Mary Piles, who has seen a lot in her 43 years of employment at the Citizens National Bank, recounted this story while commenting on the relationship between Waldemar Stertzing and his newly adopted daughter, Gertrude Madden. I started to include it in one of the posts about Stertzing but then thought that this is such a great story that it deserves its own post.
Adult adoption must have been a kind of common thing to do, to adopt a person no longer a child. Many did it through unconsummated marriage.
We had a customer who was a maid in a home as a teenager. She cared for the mother of the family during the diphtheria epidemic. The mother eventually succumbed to the diphtheria as did their 20 year old son.
After the son’s death she remained in the father’s employ. As the years went by, the old gentleman became concerned about what would happen to her when he passed. So he married her in order to protect her from certain members of his family who he thought might turn her out with nothing. She cared for him faithfully until his death. At which point she became a fabulously wealthy woman.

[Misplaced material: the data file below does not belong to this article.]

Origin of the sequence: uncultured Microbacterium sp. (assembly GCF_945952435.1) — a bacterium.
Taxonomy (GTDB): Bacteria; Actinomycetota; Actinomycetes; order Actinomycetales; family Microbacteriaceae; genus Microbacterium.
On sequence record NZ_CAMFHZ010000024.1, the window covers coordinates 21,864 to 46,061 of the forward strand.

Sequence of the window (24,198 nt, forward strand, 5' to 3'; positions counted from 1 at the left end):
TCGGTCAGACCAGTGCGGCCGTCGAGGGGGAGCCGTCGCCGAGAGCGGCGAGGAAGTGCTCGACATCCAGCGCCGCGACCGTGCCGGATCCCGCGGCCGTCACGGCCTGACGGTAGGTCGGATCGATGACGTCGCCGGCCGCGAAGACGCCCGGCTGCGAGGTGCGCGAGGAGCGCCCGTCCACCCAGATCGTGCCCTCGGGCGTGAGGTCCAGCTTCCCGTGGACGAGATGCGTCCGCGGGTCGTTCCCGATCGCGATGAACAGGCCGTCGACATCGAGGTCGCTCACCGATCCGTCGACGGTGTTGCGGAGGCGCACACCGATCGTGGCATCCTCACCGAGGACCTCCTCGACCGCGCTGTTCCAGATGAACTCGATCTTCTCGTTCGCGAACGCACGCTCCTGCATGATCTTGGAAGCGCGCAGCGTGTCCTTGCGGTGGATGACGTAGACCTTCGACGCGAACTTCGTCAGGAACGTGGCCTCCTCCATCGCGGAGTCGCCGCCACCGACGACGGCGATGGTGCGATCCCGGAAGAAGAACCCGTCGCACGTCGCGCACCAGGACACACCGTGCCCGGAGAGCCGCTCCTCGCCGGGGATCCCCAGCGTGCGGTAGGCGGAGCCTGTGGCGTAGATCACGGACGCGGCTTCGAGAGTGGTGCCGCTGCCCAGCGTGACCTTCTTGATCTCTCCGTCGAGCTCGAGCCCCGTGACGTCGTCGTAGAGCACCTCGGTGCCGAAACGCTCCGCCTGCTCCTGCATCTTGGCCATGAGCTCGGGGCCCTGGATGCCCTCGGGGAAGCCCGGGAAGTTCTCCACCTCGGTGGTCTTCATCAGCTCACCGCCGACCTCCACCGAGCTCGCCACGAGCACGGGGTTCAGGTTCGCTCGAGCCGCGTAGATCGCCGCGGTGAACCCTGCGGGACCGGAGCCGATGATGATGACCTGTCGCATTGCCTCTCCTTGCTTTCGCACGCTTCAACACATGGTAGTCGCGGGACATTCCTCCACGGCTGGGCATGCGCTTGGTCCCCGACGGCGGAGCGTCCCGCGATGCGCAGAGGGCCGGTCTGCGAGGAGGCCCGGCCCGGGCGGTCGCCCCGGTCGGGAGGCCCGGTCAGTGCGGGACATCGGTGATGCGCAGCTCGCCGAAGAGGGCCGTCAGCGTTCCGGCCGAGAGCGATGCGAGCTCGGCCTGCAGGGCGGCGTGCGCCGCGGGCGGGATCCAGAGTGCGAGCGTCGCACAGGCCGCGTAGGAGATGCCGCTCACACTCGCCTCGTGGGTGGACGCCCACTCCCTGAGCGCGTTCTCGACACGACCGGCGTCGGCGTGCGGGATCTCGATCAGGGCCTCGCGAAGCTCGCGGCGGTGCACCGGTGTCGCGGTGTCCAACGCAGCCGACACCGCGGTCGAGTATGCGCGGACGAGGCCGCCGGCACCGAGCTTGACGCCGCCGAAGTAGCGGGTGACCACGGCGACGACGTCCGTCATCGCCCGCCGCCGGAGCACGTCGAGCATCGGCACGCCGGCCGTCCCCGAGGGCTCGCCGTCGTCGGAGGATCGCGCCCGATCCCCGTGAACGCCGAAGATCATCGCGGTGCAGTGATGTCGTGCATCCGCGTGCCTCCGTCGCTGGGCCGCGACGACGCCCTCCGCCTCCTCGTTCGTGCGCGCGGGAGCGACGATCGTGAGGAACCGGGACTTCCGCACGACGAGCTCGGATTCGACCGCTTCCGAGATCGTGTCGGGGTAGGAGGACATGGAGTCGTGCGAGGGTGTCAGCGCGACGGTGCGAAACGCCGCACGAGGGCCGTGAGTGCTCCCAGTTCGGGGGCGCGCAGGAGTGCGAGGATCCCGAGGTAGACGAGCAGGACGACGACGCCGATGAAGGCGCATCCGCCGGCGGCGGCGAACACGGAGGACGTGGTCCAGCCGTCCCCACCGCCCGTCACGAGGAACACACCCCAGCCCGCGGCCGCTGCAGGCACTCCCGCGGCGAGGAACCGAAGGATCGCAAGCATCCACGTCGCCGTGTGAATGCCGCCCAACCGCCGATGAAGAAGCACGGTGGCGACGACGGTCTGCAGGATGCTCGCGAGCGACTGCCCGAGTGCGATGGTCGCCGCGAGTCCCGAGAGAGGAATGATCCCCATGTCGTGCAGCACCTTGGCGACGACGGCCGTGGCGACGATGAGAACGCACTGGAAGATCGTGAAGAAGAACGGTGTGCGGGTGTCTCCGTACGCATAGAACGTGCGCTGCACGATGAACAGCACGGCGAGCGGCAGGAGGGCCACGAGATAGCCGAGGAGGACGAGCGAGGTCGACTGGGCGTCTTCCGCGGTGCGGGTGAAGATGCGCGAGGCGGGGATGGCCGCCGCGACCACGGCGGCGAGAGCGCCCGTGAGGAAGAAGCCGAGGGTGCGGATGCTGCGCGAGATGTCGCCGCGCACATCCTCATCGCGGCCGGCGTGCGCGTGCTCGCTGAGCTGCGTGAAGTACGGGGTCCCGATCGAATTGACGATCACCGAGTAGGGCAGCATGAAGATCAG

Every week she would take the bus and a sack lunch out to the cemetery to sit in the mausoleum with the 3 people who she loved so well. I remember when she came into the bank, thinking she was a poor old soul without a cent . She was not what she looked like. She never spent much of her inheritance.
When she passed away, we ( the bank) were her executor. She left everything to multiple charities. At the mausoleum, we waited, (alone, we were the only mourners), while they opened the fronts of the plates, took out the coffins and rearranged the burial order.
The father was placed on the bottom with his wife placed above him. The son was placed on the other side of the mausoleum with the maid placed above the son. We were confused, the cemetery said it was firmly in the contract and must be performed. It seems that all those years ago she had fallen in love with the son, and wanted to restore the correct order, at least in death.
What a wonderful story. Thank you so much, Mary.
Doug Houser July 21, 2020